The subject of far-right extremism was also covered in the report. Its authors found that neo-Nazis in the Czech Republic were organised in small groups at regional level and did not have one strong leader. Far-right concerts and other public events decreased in number in 2006, with skinheads preferring to meet at private parties. Meanwhile, the sale of neo-Nazi paraphernalia had moved from gatherings to the internet.
This month, the first lesbian publishing house opened in the Czech Republic. LePress has a portfolio of two titles so far, both translations from American originals. The aim of the publishers is to introduce Czech lesbians to the sort of lesbian fiction that is being written overseas. The woman behind the project is Marketa Navratilova. She told Radio Prague where the idea came from:
The first lesbian publishing house in the Czech Republic has just been opened. The first books to be printed by the publishers, LePress, are two romantic novels by American authors Karen Williams and Karen Kallmaker. The aim of the publishing house, according to owner Marketa Navratilova, is to bring foreign lesbian fiction to Czech readers. At the moment, the books are only available over the internet. According to Mrs Navratilova, the initial reaction to the publishers within the Czech lesbian community has been positive.
Several hundred Czech families invited foreigners living in the country to Sunday lunch within a multi-cultural project aimed at overcoming xenophobia. The “Get to know your neighbours” project was launched in 2004 and since then some five hundred families have become involved. More than half of them maintain regular contacts. The idea is to break down existing barriers between Czechs and foreigners living in the country some of whom have difficulties making contacts outside their own communities. There are close to 400,000 foreigners living in the country at present.
November 17th is the anniversary of the start of the Velvet Revolution and is a public holiday here in the Czech Republic. Hundreds are expected to take to the streets of Prague on Saturday, to mark the 18th anniversary of the beginning of one of the most important chapters in the country’s history. But others will be turning out in numbers for rather different reasons. Here is a round up of the activities we can expect around the capital on Saturday:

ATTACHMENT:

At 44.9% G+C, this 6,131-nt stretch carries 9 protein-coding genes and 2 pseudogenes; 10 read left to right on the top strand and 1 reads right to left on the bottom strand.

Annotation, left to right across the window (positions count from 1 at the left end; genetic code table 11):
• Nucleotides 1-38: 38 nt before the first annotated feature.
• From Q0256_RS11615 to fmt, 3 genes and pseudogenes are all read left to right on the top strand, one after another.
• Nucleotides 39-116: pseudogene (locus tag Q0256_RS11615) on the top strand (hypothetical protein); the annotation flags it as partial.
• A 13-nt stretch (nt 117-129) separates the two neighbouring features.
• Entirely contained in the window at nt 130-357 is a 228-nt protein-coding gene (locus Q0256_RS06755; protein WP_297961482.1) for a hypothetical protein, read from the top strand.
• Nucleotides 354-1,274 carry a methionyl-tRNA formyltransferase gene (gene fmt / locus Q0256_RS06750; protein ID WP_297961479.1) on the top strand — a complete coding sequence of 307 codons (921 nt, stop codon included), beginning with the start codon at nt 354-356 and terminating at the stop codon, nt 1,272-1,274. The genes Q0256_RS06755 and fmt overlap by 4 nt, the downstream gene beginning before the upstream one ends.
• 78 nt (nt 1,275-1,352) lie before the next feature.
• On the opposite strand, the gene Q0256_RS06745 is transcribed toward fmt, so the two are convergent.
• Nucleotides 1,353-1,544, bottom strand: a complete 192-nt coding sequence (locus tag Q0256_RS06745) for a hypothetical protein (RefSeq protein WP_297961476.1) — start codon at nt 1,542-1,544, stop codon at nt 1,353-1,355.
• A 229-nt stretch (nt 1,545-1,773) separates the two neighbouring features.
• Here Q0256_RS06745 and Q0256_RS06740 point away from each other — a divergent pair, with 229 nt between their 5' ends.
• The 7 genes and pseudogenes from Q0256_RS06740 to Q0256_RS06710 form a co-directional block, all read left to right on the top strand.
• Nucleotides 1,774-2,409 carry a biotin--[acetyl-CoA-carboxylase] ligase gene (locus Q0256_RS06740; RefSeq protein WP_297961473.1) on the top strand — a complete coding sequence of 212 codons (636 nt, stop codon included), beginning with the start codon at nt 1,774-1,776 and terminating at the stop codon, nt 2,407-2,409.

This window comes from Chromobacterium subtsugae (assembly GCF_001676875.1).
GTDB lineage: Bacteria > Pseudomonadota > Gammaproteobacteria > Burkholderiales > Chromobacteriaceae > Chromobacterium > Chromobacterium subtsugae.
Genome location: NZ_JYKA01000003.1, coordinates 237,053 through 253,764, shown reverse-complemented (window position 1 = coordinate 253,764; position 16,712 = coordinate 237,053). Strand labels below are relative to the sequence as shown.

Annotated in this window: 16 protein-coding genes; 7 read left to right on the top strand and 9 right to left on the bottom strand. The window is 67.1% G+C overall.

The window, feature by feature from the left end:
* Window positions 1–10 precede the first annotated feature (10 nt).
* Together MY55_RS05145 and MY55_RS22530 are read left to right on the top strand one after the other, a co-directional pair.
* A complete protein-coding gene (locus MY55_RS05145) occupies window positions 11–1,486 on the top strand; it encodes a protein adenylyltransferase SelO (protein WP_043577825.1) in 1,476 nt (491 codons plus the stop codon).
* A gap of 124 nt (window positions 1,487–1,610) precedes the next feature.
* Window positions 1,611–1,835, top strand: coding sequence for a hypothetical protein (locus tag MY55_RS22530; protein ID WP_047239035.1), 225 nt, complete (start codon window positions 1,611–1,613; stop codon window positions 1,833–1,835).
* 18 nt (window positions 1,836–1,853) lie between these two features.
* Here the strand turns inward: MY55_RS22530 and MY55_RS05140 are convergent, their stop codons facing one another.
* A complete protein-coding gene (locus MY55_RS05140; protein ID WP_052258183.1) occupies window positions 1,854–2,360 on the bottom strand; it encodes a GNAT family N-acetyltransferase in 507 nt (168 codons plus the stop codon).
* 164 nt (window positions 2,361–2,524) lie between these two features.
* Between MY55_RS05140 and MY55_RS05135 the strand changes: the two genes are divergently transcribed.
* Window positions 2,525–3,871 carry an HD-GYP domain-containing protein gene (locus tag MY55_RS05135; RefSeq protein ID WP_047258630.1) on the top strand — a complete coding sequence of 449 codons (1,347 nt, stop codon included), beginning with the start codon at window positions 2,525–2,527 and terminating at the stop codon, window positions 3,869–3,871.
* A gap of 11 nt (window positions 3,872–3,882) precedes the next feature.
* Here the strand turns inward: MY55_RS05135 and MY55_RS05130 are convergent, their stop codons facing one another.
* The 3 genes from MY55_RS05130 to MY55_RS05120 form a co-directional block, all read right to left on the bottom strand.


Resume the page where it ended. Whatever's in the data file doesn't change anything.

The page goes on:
In a landmark verdict, the European Court of Human Rights has ruled that the Czech Republic violated the rights of Roma children by placing them in so-called special schools for children with learning difficulties. The state has been ordered to pay the 18 families who took the case 4,000 euros each in compensation. Meanwhile, Roma rights campaigners are calling on the Czech Republic to adopt positive measures to address the segregation that still exists, despite changes to the law.
The European Court of Human Rights in Strasbourg has ruled that the Czech Republic discriminated against 18 Romany children by forcing them to attend special schools. The state will have to pay each of them 108, 000 crowns (4,000 euros) in compensation. The verdict overturns an earlier ruling according to which the Roma families had no cause for complaint since these special schools were also attended by non-Roma children with learning difficulties. The Roma families who waged a 9-year long court battle over their children’s rights said they had almost given up hope of a verdict in their favour. The ruling is likely to set an important precedent.
The failure of neo-Nazis to march through Prague’s Jewish quarter – and the subsequent skirmishes between skinheads and anarchist demonstrators – have certainly dominated the headlines in recent days. Images of battered and bloodied skinheads being taken away by police were flashed around the world’s media, who described Saturday as a fiasco for the far right. But could next weekend turn into a second instalment?
Six people have been charged following a clash between skinheads and anarchists in Prague city centre on Saturday evening. The clash happened at an illegal demonstration staged by right-wing extremists near Prague’s Jewish Quarter on the anniversary of Kristallnacht – a Nazi pogrom carried out in 1938. On Monday, Czech police revealed that five anarchists and one skinhead would face charges following Saturday’s unrest. According to police, amongst those charged is Petr Kalinovsky, a neo-Nazi who fired an air-pistol into the crowd. The anarchists in question have been charged with assaulting police-officers. One policeman was seriously injured at Saturday’s demonstration, and two further policemen suffered minor injuries. Almost 400 people were detained during Saturday’s unrest.
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